One hundred years ago, twenty-one-year-old Alfred Hitchcock, the son of an East London grocer, entered the motion picture industry. He took a job with the London office of an American movie production company, Famous Players-Lasky, as a designer of “intertitles”—the story and dialogue cards that appeared in silent films. Thus began what became the most famous, the most celebrated, the most influential, and the most widely studied career in the history of filmmaking.
Alfred Hitchcock died in 1980, but his prominence has endured. In 2012 there appeared two feature-length films about him—one on television and the other released in theaters. In 2018 a widely cited poll in the film journal Sight and Sound voted his 1958 film Vertigo the best of all time, displacing the longtime selection for that position in its periodic surveys, Citizen Kane (1941) by Orson Welles. Almost certainly more has been written about Hitchcock than about any other director. Edward White’s The Twelve Lives of Alfred Hitchcock: An Anatomy of the Master of Suspense—the latest book and a very good one—lists in its bibliography no fewer than fifty-eight others devoted to him. What accounts for his continued—indeed in some ways his increasing—eminence a full four decades after his passing?
Hitchcock had an unprecedentedly long and productive career. In the fifty years between 1926 and 1976 he made fifty-three films. His career spanned the major eras of the moving image: silent films, sound pictures, color movies, and television. He left his mark on each one. Moreover, he took pains to promote himself. He made cameo appearances in all of his films. One of the pleasures of watching each new one was trying to spot his brief moment on the screen. A line sketch of his portly profile adorned the title image of the television series that bore his name, which ran from 1955 to 1965. He introduced each of the half-hour episodes, although he directed only a few himself. He lent his name to a magazine as well. In contemporary parlance, he turned himself into a brand. By the end of the 1950s, White writes, Hitchcock “was one of the most famous men in America.”
Hitchcock’s mass celebrity has now faded, and his enduring fame comes from the films that he made. His towering reputation rests in no small part on the fact that, in an inherently collaborative medium, with what the director puts on the screen subject to the whims of the studio executives who are paying for it, he exercised an unusual degree of control over his films. He plotted in detail every scene and camera angle of his movies and seldom deviated from his plan. In the 1950s a group of French movie enthusiasts associated with the journal Cahiers du Cinema developed the concept of the auteur: the single person responsible for a particular film. For them, Hitchcock epitomized the concept and their appreciation of his work enhanced his reputation in the United States as well as in Europe. One of them, François Truffaut, himself the accomplished director of such films as The 400 Blows (1959) and Jules and Jim (1962), conducted a series of interviews with Hitchcock over several days in 1962, an edited transcript of which was subsequently published in book form.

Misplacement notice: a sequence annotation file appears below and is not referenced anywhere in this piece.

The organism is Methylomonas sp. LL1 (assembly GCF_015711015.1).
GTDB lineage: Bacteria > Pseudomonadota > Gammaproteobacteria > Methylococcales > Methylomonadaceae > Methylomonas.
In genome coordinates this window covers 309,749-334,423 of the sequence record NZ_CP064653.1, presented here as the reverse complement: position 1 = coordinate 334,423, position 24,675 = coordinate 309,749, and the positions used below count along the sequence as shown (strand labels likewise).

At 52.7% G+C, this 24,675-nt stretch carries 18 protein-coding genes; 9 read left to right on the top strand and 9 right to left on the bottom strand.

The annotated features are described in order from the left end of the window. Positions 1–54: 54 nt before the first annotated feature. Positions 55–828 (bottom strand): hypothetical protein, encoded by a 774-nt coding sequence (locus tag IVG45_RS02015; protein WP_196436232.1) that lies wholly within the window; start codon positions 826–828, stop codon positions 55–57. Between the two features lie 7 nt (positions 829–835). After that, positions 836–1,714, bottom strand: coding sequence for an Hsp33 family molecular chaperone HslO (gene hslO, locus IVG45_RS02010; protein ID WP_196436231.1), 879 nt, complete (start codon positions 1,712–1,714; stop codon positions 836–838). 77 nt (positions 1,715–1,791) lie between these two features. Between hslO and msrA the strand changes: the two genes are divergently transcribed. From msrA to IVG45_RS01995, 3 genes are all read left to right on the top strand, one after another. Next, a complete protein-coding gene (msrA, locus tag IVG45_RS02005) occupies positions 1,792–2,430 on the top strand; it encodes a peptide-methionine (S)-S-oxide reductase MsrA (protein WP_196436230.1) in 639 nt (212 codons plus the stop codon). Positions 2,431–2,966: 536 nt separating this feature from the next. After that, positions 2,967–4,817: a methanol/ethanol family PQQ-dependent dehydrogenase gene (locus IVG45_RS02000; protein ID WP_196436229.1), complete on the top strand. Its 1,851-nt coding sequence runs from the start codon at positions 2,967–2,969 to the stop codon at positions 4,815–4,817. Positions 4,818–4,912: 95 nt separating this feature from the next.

What Truffaut and his colleagues most admired, what distinguishes Hitchcock from other directors, is his ability to make full use of the medium in which he was working by telling a story in images. No one has ever done it more successfully. Many films look like Hitchcock movies because they include techniques that he either invented or pioneered. One example is the practice of having the camera start by photographing a broad vista from a great distance or height and then making it zoom in to focus on something small, concrete, and discrete, thereby both situating and highlighting it. Truffaut called this “from the farthest to the nearest.” The technique can be seen, for example, in the opening shot of Miami in Mike Nichols’ The Birdcage (1996) and of the CIA in the Coen Brothers’ Burn After Reading (2008).
Hitchcock films have dialogue, of course, but he operated on the principle, as he told Truffaut, that “when we tell a story in cinema, we should resort to dialogue only when it’s impossible to do otherwise.” There is scarcely a single memorable line of dialogue in his films, but many memorable images: the spy played by Norman Lloyd suspended from the Statue of Liberty in Saboteur (1942); the seven-minute sequence, unburdened by dialogue, in North by Northwest (1959), in which a small crop duster airplane pursues Cary Grant through a cornfield; and perhaps the most famous and probably the most shocking of his moving images, in Psycho (1960), in which Janet Leigh is stabbed to death in a shower. That list is by no means exhaustive.